What is the single best thing we can do for our health?

This video was shown during the Introduction Day I attended last week and – courtesy of the excellent illustrations and wealth of information – is one of the better presentations I’ve seen on the topic of “Exercise as Medication”.


Exercises to Build Self Esteem: #2. Love your talents and gifts

Narcissism vs Gratitude

Since beginning this blog in 2007 I’ve spoken frequently of the importance of loving ourselves.

When I wrote this post I was worried it would make me look like a narcissist. When I recently reposted it as part of the Voice of the Past series this same fear of being viewed as arrogant and self-absorbed returned; resulting in several arguments with myself over whether I should post it, and after I did, whether I should remove it. To this day I still think it makes me look self-important, vain and narcissistic.

But does it? Aren’t those fears yet another example of the negative way I view myself?

If we do not love ourselves, we cannot expect other people to love us; and if we don’t believe in ourselves, then how can we expect anyone else to believe in us?

Learning to love yourself is not an exercise in narcissistic behaviour, but a lesson in respect, appreciation and gratitude for the beautiful person you are. Sometimes the challenges we go through in life – abuse, mental illness, homelessness – can lead to our brain’s being reprogrammed to view ourselves in a certain light.

Ever since I was a child, being bullied at school, right through adulthood and the triple whammy of emotional abuse-rape-homelessness, I have been constantly told how worthless and useless I am. Partners, friends, colleagues, strangers, all lining up to endlessly criticise me into the ground, rarely if ever, offering any words of encouragement, compliment or support.

Which is why this exercise is so difficult, for today we are looking at the talents, skills and gifts you possess that you just love.

Write your ‘I Love…’ list

1. Take a clean sheet of paper and draw a smiling sun in the top left hand corner for no other reason than to make you smile :)

2. At the top of the list write the heading I Love…

3. Now, write as many things that you admire, honor and appreciate about yourself as you can. The talents you have, the skills you possess, the ability you have to do things better than anyone else.

4. Once you’ve written your list take your beautiful self to a mirror and, beginning with I love… each time, read each item out loud.

5. Repeat on a daily basis until you cannot deny your own awesomeness any longer.

My I Love… list

As mentioned at the beginning of this post I wrote one of these lists many years ago. For today’s exercise I will write the list afresh, with no apologies if I happen to repeat anything that featured way back when. Although I fear it will be nowhere near as long as that list!

I love…

…my inner strength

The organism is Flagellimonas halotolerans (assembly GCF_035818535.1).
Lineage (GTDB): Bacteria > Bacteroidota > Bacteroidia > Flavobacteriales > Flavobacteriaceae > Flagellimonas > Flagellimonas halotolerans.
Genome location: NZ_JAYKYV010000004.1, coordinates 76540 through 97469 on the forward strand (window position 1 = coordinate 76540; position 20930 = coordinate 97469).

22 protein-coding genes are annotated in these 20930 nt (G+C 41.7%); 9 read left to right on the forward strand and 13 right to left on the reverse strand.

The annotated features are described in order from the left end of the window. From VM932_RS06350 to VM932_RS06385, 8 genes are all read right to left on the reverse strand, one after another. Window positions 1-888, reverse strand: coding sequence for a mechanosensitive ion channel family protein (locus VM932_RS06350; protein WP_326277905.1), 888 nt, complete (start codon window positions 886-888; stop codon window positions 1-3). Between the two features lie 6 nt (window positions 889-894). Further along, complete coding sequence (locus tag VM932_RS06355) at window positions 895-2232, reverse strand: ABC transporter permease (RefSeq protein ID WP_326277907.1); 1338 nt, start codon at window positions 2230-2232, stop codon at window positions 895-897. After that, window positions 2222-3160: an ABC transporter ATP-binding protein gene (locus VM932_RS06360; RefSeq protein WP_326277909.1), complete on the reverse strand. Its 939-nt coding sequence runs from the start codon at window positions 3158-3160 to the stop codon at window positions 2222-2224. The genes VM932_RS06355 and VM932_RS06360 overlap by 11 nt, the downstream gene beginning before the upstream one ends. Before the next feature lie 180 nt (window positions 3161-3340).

…that I always try to help the people I care about, no matter what
…my unquenchable desire to help others whenever I can
…my bum
…my thirst for knowledge, that I keep pushing myself to learn new things and better myself
…my kind and giving nature
…that I’m willing to make sacrifices for the people I care about
…that I’m able to appreciate what I have in life
…my ability to see the good in people
…my honesty
…my courage, that even though it would be easier to crawl into a hole and die, I still keep putting myself out there
…my bipolar
…my eclectic taste in music, and I wouldn’t want it any other way
…my eyes
…my two freckles on my left hand
some of my scars, as they’re reminders of the past
…my creativity
…my ambitiousness nature
…my ability to remain quiet and listen when I need to
…that I have a man-crush on Niles (from Frasier)
..that I am a published writer, because if I’ve already done it, I can do it again!
…that I support the causes I believe in with a fiery passion
…my bum (I’ve said it before, I’ll say it again)
…that I never judge anyone, ever
…that I never leap to conclusions until I know the whole story
…my compassionate nature
…my ludicrously completed 40year, three generational story arc for my Inverness Chronicles
…that it actually make sense when viewed as a whole
…my contradictions
…that I cry when I need to
…feeling proud of my old friends and all they’ve achieved in life.
…my kinky side
…that I don’t carry grudges
…that I love tofu
…my eyes, even when they have bags under them because of insomnia
…my mistakes, because they give me things to learn from
…that I’m grateful for all I’ve been gifted in life
…that I can accept the part luck has played in my life
…being a sooky romantic
…that I keep trying

…and I’ll leave it there for now!
(PS…remember, your body was a gift given to you at birth)

Coda: The Importance of Repetition

After writing every entry in the above list my mind immediately began scanning for abuse and criticism I’ve received to dispel it.

That I cry when I need to, was endlessly criticised by my abuser as men should never – ever – cry under any circumstances! My bipolar, ummm, look around. Do you see anyone in my life? Nope. Exactly. My kinky side, has been attacked and criticised by all-but-one person I’ve opened up to for the last twelve years. That I’m willing to make sacrifices for the people I care about, my compassionate nature and that I always try to help the people I care about, no matter what have been roundly disproved by the few occasions I failed to be there for people in my life. My bum, attacked by two of my girlfriends as being ugly, horrible, unattractive and that I should consider getting plastic surgery. Feeling proud of my old friends and all they’ve achieved in life because they don’t know that, and never will, because I’m too scared to get back in contact.

This instantaneous, almost subconscious reaction, is not only a perfect example of a mind lacking in self-esteem, but of the intense psychological damage emotional abuse can reek on someone’s life. Five and a half years after the event my soul is still under her control!

Repetition is one of the only weapons to combat this constant barrage of haunting abuse. By constantly reiterating what you love about yourself, without you even realising it, you will start to believe it.